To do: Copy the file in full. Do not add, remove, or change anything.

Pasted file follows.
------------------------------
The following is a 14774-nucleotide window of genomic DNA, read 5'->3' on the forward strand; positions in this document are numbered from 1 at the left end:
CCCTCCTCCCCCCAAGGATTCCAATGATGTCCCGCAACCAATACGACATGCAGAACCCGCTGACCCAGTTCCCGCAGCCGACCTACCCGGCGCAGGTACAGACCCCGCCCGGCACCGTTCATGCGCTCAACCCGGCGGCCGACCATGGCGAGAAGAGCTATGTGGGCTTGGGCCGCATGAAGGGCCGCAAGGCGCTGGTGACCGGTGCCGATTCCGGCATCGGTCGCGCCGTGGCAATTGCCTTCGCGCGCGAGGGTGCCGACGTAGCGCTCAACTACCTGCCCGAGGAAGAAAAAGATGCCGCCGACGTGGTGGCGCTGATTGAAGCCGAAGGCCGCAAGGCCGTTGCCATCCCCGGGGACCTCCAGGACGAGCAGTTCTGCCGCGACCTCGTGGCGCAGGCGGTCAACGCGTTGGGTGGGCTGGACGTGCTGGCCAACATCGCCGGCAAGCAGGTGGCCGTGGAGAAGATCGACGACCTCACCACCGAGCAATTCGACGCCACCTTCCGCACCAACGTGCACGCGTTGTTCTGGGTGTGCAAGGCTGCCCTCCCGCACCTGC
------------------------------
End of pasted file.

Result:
The following is a 14774-nucleotide window of genomic DNA, read 5'->3' on the forward strand; positions in this document are numbered from 1 at the left end:
CCCTCCTCCCCCCAAGGATTCCAATGATGTCCCGCAACCAATACGACATGCAGAACCCGCTGACCCAGTTCCCGCAGCCGACCTACCCGGCGCAGGTACAGACCCCGCCCGGCACCGTTCATGCGCTCAACCCGGCGGCCGACCATGGCGAGAAGAGCTATGTGGGCTTGGGCCGCATGAAGGGCCGCAAGGCGCTGGTGACCGGTGCCGATTCCGGCATCGGTCGCGCCGTGGCAATTGCCTTCGCGCGCGAGGGTGCCGACGTAGCGCTCAACTACCTGCCCGAGGAAGAAAAAGATGCCGCCGACGTGGTGGCGCTGATTGAAGCCGAAGGCCGCAAGGCCGTTGCCATCCCCGGGGACCTCCAGGACGAGCAGTTCTGCCGCGACCTCGTGGCGCAGGCGGTCAACGCGTTGGGTGGGCTGGACGTGCTGGCCAACATCGCCGGCAAGCAGGTGGCCGTGGAGAAGATCGACGACCTCACCACCGAGCAATTCGACGCCACCTTCCGCACCAACGTGCACGCGTTGTTCTGGGTGTGCAAGGCTGCCCTCCCGCACCTGC